The eurozone's top official, Jeroen Dijsselbloem, says that the 19 finance ministers of the currency union will have a teleconference Tuesday evening to assess the latest proposals from Athens to keep the bailout negotiations going.
The ministers will have their conference only 5 hours before the European part of Greece's bailout program expires. The talks were broken off when Greece's prime minister announced a referendum over the weekend.
Dijsselbloem says in a tweet that he organized the meeting "to discuss official request of Greek government received this afternoon."
European Union officials say Greece would lose access to more than 16 billion euros ($18 billion) in financial support if its bailout program expires at midnight (2200 GMT).
The officials, who spoke on condition of anonymity because contacts about the program were still ongoing, said three sources of money would disappear in the event of no agreement to extend the bailout.
These include 1.8 billion euros from the EU's financial stability fund, 10.9 billion euros from a Greek bank rescue fund, and a further 3.4 billion euros in central bank profits.
Greece can apply for some other form of assistance, but this could take weeks to organize. In that case, an assessment would first have to be made on whether Greece is eligible, what kind of terms the new package would function under and the kinds of reforms that Athens would undertake in return.
The prime minister's office says Greece remains at the negotiating table, and that the government has proposed a two-year deal with Europe's bailout fund.
Details over the offer with the European Stability Mechanism, which provides financial assistance to assure the joint currency's financial stability, were sketchy.
However, the prime minister's office said the deal would "fully cover its (Greece's) fiscal needs with the simultaneous restructuring of debt" and that the government "until the end will seek a viable solution within the euro."
The Greek finance ministry says it has posted on its Web page a list of about 1,000 branches of five banks which will open for three days from Wednesday for pensioners without bank cards, who will be able to make a one-time withdrawal of a maximum 120 euros for the week. However, the Web page was down on Tuesday afternoon.
The employees' association of the National Bank of Greece, which is one of the five, has called on authorities to ensure the banks have adequate police protection.
"The conditions that have developed make an essential requirement, for the operation of branches, for there to be sufficient police presence," the association said in a statement.
"For the avoidance of tension, friction and recrimination, there must be detailed and clear instructions about the transactions and every effort must be made to resolve the various problems that will arise during the transactions."
Problems have been reported in the payment of pensions from several funds in Greece as the country struggles in the face of an acute cash crunch.
Tens of thousands of retirees who were due to receive their pensions on Monday had not had the money credited to their bank accounts by the end of the day, although some were being paid on Tuesday afternoon, Greek media reported.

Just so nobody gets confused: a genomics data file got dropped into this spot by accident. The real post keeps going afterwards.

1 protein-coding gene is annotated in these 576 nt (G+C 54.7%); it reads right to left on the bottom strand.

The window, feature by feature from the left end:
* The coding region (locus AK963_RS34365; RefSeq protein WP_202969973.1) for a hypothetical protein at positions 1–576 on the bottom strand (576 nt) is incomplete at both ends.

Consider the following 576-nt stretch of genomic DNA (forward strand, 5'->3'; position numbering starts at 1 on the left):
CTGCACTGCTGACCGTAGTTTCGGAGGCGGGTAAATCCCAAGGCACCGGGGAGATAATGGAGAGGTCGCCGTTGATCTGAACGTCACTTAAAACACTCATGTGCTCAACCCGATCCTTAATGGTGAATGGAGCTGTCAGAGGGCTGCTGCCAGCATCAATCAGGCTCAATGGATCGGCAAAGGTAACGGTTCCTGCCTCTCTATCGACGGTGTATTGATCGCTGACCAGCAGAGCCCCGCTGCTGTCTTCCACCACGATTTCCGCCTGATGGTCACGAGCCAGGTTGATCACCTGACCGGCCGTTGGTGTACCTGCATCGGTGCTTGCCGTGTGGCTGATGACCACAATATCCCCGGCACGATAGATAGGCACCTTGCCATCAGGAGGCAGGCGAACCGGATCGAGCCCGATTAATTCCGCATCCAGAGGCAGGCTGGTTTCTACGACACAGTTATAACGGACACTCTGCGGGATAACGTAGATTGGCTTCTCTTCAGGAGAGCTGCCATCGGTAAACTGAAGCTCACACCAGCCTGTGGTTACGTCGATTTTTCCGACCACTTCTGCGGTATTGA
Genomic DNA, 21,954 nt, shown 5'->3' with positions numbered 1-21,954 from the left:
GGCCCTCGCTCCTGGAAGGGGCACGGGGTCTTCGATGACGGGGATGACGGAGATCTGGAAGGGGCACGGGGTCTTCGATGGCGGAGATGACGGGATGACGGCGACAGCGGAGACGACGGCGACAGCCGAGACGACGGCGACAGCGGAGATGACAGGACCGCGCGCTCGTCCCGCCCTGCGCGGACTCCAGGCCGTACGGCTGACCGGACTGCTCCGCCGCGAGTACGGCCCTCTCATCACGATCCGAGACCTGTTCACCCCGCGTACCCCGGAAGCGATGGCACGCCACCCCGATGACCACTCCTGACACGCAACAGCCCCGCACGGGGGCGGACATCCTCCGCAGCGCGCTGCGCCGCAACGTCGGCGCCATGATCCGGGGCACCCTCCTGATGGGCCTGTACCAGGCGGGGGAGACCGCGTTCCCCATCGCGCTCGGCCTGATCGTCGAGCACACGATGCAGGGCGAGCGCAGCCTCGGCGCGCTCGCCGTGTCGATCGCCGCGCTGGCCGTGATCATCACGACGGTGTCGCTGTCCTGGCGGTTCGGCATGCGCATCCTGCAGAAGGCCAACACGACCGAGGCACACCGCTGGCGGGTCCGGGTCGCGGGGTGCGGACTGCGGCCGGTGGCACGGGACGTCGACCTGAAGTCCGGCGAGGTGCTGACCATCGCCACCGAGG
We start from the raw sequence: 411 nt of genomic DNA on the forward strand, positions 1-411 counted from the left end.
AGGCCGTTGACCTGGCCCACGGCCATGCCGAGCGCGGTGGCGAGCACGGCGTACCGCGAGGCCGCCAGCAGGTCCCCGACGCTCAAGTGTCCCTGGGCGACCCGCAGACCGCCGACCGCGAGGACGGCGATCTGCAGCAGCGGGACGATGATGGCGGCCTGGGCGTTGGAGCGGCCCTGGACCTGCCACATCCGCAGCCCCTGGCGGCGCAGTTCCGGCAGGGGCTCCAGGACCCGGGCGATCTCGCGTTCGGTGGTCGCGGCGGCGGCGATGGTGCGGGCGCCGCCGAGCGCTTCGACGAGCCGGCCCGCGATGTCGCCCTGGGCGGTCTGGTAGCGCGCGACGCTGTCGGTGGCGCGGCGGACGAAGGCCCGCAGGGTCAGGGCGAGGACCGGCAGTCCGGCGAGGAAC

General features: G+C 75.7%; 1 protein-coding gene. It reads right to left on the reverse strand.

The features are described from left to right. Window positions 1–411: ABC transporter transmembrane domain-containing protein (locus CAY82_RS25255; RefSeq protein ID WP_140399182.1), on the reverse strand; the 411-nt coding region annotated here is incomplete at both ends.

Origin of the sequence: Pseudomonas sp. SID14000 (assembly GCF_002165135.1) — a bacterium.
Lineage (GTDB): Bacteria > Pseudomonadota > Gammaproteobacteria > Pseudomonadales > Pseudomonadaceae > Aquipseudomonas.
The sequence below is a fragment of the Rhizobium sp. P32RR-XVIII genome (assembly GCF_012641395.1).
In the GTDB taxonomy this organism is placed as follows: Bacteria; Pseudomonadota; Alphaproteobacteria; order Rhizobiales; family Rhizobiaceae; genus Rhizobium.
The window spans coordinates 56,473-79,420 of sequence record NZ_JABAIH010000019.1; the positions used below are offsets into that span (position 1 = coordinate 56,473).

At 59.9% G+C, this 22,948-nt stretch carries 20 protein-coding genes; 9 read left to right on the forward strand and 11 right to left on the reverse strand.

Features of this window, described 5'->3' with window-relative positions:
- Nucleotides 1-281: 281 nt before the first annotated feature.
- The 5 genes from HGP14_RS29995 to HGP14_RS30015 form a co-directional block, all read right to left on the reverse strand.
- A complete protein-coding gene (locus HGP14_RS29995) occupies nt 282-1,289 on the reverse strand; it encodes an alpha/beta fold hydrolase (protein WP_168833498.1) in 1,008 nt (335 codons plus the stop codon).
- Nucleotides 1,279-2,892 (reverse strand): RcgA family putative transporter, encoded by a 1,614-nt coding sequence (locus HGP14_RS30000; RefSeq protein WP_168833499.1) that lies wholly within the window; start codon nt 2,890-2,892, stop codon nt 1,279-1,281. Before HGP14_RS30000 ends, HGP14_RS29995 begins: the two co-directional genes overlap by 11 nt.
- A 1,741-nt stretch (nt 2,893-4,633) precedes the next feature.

But under Greece's capital controls imposed Monday, the pensioners will only be able to withdraw a maximum 60 euros per day if they have bank cards and just 120 euros this week if they don't. Those that don't have bank cards will have to head to one of the roughly 1,000 bank branches that will open from Wednesday for three days so they can withdraw money.
UEFA, European soccer's governing body, says it will look at adapting its regulations to help Greek clubs should the financial crisis in the country turn "really bad."
Speaking after UEFA's executive committee met in Prague on Tuesday, general secretary Gianni Infantino says clubs in Greece "could find themselves in a very difficult situation due to something they're not responsible for."
He said Greek clubs have not yet approached UEFA with any request for help.
Turkish prime minister says his country is ready to help Greece overcome its economic crisis and is offering to expand co-operation in areas such as tourism, energy and trade.
Ahmet Davutoglu said Turkey wants to live "in peace," and has no interest in seeing Greece "languish." Turkey and Greece have been long-time foes but the two countries have sought to build bridges over the past few years.
Davutoglu said Turkey would take steps to convene a high-level economic co-operation meeting between the two countries as soon as a new Turkish government is formed following what are expected to be drawn-out coalition talks.
An opposition legislator even suggested that Turkey help out with Greece's debt payment due to the IMF.
German Chancellor Angela Merkel has made clear she isn't aware of any breakthrough in talks with Greece over a bailout deal before tonight's deadline.
Asked whether there's still a chance of a deal before the European part of Greece's bailout comes to an end, Merkel said in Berlin that Greece's bailout program expires at midnight and she knew of "no solid indications to the contrary."
Still, Merkel said that doesn't mean there can't be talks.
"The door is open for talks — that is all I can say at this hour," she said.
The European Commission has indicated that an assessment of Greece's overall debt situation and its financing needs could be part of a last-minute bailout deal.
Late Monday, Commission President Jean-Claude Juncker made a last-ditch effort to help Greece get a bailout deal, provided Greek Prime Minister Alexis Tsipras campaigns for staying in the euro.
Beyond accepting proposals made by international creditors last weekend, Commission spokesman Margaritis Schinas said there would be unspecified discussions on Athens's massive debt load, which stood at 317 billion euros ($355 billion) at the end of 2014, or 177 per cent of the country's annual GDP.